State of the Union: Will Obama's push to the center appeal to the left?
Obama's State of the Union address will emphasize both job creation and deficit reduction, a centrist agenda. In an appeal to his base, the president sends his backers a video preview.
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Sen. Charles Schumer, (D) of New York clashed with the administration in December over the deal with Republicans to extend all the Bush tax cuts for two years. Asked Sunday on the CBS program “Face the Nation” how the party left would react to the new focus on cutting government spending and whether Democrats would take the issue of the deficit seriously, he replied that Democrats “are serious and will continue to be” about cutting spending.Skip to next paragraph
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“We know that has to happen,” he said, “but it has to be done in a smart way. And another thing the president is going to talk about is not cutting back on investments that will help us grow in the future – things like education, and infrastructure, and scientific research.”
“Yes we have to cut, and there’s a lot of waste in the government,” Senator Schumer said. “We will join with our colleagues and with the president to do it. But certain key investments we will keep.”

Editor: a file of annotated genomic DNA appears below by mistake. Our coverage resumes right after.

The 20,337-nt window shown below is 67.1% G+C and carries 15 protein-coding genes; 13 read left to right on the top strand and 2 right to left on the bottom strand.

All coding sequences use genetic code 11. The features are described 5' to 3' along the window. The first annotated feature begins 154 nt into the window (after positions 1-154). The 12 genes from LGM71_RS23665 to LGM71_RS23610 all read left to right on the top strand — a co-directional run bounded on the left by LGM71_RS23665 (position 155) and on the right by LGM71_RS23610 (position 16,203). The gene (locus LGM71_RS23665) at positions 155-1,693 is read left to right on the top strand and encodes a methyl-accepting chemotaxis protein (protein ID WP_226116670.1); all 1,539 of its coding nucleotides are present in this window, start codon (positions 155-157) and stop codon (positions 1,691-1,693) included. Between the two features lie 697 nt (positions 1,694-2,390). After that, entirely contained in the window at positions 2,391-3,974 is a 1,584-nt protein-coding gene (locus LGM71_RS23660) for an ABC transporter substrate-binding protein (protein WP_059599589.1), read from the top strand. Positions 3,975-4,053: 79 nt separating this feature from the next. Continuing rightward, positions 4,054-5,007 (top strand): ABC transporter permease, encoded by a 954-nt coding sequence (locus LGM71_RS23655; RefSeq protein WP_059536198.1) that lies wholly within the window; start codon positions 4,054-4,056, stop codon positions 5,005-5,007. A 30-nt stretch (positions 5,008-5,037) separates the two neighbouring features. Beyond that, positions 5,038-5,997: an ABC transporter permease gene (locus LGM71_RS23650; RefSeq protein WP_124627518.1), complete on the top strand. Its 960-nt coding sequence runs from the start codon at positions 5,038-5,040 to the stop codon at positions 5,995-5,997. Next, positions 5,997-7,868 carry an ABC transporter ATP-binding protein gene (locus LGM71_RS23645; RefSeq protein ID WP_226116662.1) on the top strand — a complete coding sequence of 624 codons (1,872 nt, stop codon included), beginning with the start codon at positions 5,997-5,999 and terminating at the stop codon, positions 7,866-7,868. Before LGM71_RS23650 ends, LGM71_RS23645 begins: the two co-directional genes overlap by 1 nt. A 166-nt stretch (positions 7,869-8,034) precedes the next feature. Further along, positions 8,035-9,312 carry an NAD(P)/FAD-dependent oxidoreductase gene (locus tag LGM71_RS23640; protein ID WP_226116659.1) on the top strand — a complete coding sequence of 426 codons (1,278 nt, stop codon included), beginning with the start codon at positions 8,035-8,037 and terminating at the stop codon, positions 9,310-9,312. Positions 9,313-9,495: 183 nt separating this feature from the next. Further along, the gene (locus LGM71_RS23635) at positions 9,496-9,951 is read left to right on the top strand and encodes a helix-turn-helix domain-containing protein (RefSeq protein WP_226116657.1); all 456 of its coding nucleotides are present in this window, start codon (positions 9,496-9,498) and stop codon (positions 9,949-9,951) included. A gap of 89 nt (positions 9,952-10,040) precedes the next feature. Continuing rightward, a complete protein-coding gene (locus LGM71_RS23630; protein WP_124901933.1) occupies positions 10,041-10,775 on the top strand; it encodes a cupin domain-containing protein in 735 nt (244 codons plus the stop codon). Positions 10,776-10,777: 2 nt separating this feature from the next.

Schumer, who said Americans want “an optimistic future-oriented pro-growth platform,’’ added that he thought Obama’s address would be “well-received by Democrats in Congress and the country. But by all Americans more importantly.”
Reconnecting with the center
Senator Joseph Lieberman of Connecticut, an independent who angered his former fellow Democrats when he endorsed Republican Sen. John McCain for president in 2008, praised Obama Sunday for his recent bipartisanship and overtures to the political center.
“The president listened to the results of the election in November, and that's – that's the right thing to do in America,” he said on ABC’s “This Week.” “Elections have consequences. And since then, he has really reconnected to the vital center of American politics and, I think, to the American people.”
Senator Lieberman, who announced last week he would not seek reelection in 2012, helped lead the charge in the Senate in December to push through the repeal of the Pentagon’s “don’t ask, don’t tell” policy that barred gays from serving openly in the military, an accomplishment of the lame-duck Congress that was applauded by liberals.
The way Obama reconnected with the center, he said, “was through the remarkable accomplishments of the lame-duck session and then an extraordinary unifying speech in Tucson. I think he's got to keep that going.”